The big event of the week is coming today: the Fed decision. While no rate hike is expected, markets seem to be sitting on the edge of the chair in anticipation. What’s next? Goldman Sachs have a clear view:
Here is their view, courtesy of eFXnews:
With the US economy continuing to grow above trend, printing very robust employment gains month after month, and with unemployment at 4.9% and a sharper-than-expected acceleration in core inflation, rates hikes will be on the agenda for this FOMC meeting.
Goldman Sachs economists expect the next 25bp hike in June but also think that a hike in April is not inconceivable. The Fed is close to meeting its dual mandate and, if it were to wait too long to continue the hiking cycle, it could run the risk of letting the economy over-heat, only to then hike rates much faster and potentially to a higher level. We consider that in the March and subsequent FOMC meetings, the Fed’s leadership, most of whom are primarily academic economists, should give more weight to such considerations and to the positive economic backdrop than to temporary moves in asset prices, particularly if the evidence shows that such volatility does not impact the real economy.
We discuss (i) why we expect the FOMC to turn progressively more hawkish, tactically supporting our long USD view, and the risks around this outcome; (ii) by how much we expect the USD to appreciate if our view on the Fed will prove right; and (iii) which G-10 currency offers, in the near term, the best risk-reward for tactically playing our view on the Fed, where last week’s shift by the ECB into credit easing may make meaningful EUR/$ downside more difficult in the near term.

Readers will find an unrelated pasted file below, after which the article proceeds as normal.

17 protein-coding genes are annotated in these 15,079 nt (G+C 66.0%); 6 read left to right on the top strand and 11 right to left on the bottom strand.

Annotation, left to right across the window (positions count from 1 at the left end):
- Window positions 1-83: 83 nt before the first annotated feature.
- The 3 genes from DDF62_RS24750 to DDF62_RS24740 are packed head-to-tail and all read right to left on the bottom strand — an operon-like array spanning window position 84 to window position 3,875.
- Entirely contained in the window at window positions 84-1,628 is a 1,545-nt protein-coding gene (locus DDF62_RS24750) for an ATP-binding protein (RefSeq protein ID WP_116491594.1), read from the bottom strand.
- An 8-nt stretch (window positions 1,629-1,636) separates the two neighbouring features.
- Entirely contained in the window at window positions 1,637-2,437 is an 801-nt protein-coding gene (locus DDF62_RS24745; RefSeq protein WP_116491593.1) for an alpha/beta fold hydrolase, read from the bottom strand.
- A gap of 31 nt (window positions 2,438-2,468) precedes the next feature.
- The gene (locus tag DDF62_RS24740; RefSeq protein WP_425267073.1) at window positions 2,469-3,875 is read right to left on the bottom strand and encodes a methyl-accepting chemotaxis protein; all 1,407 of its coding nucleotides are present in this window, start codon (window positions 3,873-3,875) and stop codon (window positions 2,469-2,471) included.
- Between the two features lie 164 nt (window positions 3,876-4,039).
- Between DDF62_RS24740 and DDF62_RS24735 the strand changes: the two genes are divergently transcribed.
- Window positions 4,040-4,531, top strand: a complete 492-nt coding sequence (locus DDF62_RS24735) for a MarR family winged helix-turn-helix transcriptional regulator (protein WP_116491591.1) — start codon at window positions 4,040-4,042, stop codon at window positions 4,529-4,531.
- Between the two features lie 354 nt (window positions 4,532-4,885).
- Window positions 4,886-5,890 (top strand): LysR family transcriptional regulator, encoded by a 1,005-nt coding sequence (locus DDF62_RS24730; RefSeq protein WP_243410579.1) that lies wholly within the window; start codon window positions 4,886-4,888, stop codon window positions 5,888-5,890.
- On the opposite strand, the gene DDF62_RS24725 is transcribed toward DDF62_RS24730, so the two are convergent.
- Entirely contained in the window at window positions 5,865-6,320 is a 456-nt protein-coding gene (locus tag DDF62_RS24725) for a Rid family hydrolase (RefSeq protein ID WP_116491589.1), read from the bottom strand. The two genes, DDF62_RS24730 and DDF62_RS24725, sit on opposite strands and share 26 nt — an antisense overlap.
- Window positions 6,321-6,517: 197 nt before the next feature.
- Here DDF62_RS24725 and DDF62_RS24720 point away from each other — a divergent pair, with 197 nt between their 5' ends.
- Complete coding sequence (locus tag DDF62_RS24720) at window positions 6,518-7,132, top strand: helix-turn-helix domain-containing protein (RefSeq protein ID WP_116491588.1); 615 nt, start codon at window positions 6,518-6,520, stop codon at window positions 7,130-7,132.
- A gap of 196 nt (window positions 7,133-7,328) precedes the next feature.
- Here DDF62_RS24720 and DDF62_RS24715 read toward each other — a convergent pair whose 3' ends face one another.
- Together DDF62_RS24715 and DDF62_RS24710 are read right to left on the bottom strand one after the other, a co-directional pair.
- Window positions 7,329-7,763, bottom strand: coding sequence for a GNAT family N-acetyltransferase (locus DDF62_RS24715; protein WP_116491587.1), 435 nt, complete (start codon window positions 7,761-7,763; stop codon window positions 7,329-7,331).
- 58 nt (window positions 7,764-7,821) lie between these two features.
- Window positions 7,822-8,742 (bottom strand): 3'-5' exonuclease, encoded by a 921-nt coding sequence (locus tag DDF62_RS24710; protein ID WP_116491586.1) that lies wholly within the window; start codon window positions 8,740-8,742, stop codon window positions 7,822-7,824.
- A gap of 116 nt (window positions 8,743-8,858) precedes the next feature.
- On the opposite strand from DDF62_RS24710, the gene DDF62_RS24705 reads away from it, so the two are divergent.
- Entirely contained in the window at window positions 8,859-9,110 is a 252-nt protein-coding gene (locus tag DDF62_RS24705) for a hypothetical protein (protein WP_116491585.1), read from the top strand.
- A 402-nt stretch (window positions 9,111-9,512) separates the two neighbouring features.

Long USD into the FOMC meeting: If we are right and the Fed again uses this meeting to lead the market toward the next rate hike, this should be Dollar positive.
Currency sensitivity to USD rates changes: While we find evidence that since the beginning of the year the sensitivity of the EUR/$ and GBP/USD to changes in the 2-year USD rate has declined somewhat, the current coefficient would still imply that a change in the 2-year USD swap rate similar to that observed in the aftermath of the October meeting would (all else equal) move the EUR/$ down by 3 big figures (from 1.11 to 1.08), $/JPY higher from 113.68 to 116.4 and the GBP/$ down from 1.43 to 1.408.
Short Cable to offer best risk reward: This week the Bank of England also holds its policy meeting and Andrew Benito expects a dovish communication from the MPC. This bias might be stronger if a tighter 2016 budget is announced this coming Wednesday. With uncertainty around the approaching Brexit referendum, we expect GBP to fall and this week offers an opportunity to position for a fall in the GBP/USD given the divergent views we have for the respective central banks’ meetings.
For lots more FX trades from major banks, sign up to eFXplus
By signing up to eFXplus via the link above, you are directly supporting Forex Crunch.